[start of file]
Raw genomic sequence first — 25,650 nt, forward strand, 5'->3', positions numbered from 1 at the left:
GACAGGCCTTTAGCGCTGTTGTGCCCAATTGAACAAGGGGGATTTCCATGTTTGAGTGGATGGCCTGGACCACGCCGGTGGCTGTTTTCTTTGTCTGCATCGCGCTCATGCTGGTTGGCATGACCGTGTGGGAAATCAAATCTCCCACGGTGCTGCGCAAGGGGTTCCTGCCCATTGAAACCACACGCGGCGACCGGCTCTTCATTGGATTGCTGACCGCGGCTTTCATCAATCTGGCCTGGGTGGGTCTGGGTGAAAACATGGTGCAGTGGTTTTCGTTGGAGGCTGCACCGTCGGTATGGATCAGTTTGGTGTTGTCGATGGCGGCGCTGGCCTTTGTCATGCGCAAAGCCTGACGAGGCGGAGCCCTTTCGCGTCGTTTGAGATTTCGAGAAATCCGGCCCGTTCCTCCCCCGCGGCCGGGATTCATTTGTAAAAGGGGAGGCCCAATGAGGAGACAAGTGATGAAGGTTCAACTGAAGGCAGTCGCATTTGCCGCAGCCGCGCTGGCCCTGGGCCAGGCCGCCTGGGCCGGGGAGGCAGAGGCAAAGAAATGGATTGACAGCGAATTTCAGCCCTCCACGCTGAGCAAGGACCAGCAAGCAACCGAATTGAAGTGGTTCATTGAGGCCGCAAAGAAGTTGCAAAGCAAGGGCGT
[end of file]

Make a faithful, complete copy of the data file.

Raw genomic sequence first — 25,650 nt, forward strand, 5'->3', positions numbered from 1 at the left:
GACAGGCCTTTAGCGCTGTTGTGCCCAATTGAACAAGGGGGATTTCCATGTTTGAGTGGATGGCCTGGACCACGCCGGTGGCTGTTTTCTTTGTCTGCATCGCGCTCATGCTGGTTGGCATGACCGTGTGGGAAATCAAATCTCCCACGGTGCTGCGCAAGGGGTTCCTGCCCATTGAAACCACACGCGGCGACCGGCTCTTCATTGGATTGCTGACCGCGGCTTTCATCAATCTGGCCTGGGTGGGTCTGGGTGAAAACATGGTGCAGTGGTTTTCGTTGGAGGCTGCACCGTCGGTATGGATCAGTTTGGTGTTGTCGATGGCGGCGCTGGCCTTTGTCATGCGCAAAGCCTGACGAGGCGGAGCCCTTTCGCGTCGTTTGAGATTTCGAGAAATCCGGCCCGTTCCTCCCCCGCGGCCGGGATTCATTTGTAAAAGGGGAGGCCCAATGAGGAGACAAGTGATGAAGGTTCAACTGAAGGCAGTCGCATTTGCCGCAGCCGCGCTGGCCCTGGGCCAGGCCGCCTGGGCCGGGGAGGCAGAGGCAAAGAAATGGATTGACAGCGAATTTCAGCCCTCCACGCTGAGCAAGGACCAGCAAGCAACCGAATTGAAGTGGTTCATTGAGGCCGCAAAGAAGTTGCAAAGCAAGGGCGT